The tellings often lay out the differing views of certain sections of the Indian society. The views become even more resound when they are juxtaposed with the set authoritative versions. Questioning an epic narrative like Ramayana is in itself a very politically charged action of questioning the norm. The various (re)tellings that question the ‘norm’ have been socially, culturally and politically appropriated by a vast number of people in various forms and it is critical to investigate them as it leads to an investigation in authorship, audience, location and purpose of that (re)telling. As A.K. Ramanujam’s essay “Three Hundred Ramayanas: Five Examples and Three Thoughts on Translations” points out that the preference of the term tellings to the terms variants or versions is primarily to imply that there is an invariant or an original, in this case it would be Valmiki’s Sanskrit Ramayana, but it is not always this narrative that is seen to be carried from one language to another. Like Kamban’s Tamil Ramayana or the Jain telling are described as oppositional even if these tellings might be a fictional account which relate to a moment in time with a socio-political marker that provides a legitimate historical context.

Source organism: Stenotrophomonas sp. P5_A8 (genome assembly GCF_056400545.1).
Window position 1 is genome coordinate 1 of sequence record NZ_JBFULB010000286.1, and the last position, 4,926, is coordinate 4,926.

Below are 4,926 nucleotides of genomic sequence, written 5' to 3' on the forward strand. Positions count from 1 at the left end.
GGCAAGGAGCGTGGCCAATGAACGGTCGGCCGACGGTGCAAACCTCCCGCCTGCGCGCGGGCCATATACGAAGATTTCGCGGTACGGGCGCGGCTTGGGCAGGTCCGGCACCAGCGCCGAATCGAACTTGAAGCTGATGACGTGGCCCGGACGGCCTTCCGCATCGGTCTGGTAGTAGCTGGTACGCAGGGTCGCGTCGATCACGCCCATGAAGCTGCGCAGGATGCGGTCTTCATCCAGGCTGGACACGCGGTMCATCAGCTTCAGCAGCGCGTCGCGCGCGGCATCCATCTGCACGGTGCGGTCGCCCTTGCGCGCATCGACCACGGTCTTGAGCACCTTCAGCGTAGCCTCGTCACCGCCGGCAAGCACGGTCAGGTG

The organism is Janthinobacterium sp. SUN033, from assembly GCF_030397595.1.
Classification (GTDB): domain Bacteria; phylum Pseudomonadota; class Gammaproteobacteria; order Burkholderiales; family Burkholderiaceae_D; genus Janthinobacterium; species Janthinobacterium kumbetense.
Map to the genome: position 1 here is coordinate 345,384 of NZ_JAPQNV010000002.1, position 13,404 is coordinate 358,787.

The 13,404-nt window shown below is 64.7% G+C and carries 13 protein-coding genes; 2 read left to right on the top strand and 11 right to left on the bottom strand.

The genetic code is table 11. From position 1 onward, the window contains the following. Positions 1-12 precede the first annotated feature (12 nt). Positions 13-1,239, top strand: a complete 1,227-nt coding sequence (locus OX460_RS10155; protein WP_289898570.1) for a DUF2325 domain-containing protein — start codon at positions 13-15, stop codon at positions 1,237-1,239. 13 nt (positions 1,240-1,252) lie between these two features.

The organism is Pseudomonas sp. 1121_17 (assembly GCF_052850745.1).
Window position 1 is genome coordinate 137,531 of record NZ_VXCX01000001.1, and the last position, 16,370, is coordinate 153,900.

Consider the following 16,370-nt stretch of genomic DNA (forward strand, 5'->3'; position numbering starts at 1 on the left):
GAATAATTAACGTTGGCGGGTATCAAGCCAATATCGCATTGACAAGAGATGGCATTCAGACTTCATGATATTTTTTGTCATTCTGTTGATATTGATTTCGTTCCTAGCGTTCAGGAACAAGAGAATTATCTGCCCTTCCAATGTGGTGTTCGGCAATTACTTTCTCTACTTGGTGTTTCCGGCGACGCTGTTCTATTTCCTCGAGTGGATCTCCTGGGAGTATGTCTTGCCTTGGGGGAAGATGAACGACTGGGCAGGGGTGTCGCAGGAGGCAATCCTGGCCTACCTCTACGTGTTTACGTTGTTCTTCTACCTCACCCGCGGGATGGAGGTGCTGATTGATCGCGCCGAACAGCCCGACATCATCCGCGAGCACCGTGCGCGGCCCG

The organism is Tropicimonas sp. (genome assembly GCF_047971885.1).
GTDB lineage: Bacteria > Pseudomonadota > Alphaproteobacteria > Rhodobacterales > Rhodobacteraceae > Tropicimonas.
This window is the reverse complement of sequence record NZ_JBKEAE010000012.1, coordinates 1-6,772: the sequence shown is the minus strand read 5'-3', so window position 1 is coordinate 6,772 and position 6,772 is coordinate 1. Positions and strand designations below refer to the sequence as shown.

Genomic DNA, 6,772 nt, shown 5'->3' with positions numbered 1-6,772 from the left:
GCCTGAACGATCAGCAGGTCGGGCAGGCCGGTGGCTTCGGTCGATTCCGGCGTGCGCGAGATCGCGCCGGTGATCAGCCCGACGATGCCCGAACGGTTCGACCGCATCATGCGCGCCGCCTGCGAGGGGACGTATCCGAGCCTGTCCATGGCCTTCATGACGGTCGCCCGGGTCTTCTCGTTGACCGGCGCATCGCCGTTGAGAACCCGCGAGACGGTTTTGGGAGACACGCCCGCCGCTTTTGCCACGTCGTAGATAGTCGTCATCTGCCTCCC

Paula Richman, a renowned scholar of the Ramayana in her book, “Questioning Ramayanas: A South Indian Tradition” makes an interesting observation that the range of tellings of Ramakatha have kept the Ramayana tradition vital, fluid, and multi – faceted. Then canonic performances like the Ramlila of Ramnagar in Varanasi, where over a million pilgrims come annually for the elaborate performances organised by the Maharaja of Banaras, becomes critical not only because it is based on the Ramcharitmanas which is a central Hindu text providing among other things a sort of sentimental education to a vast number of people in Northern India; nor indeed because the performance is spectacular; but because the lila in performance says something to us about ourselves.
It is a striking sight, where thousands of people rush down a dark path with unflinching determination to be a part of the spatial changes of the lila – that it is as important to be here as it is to see the episode.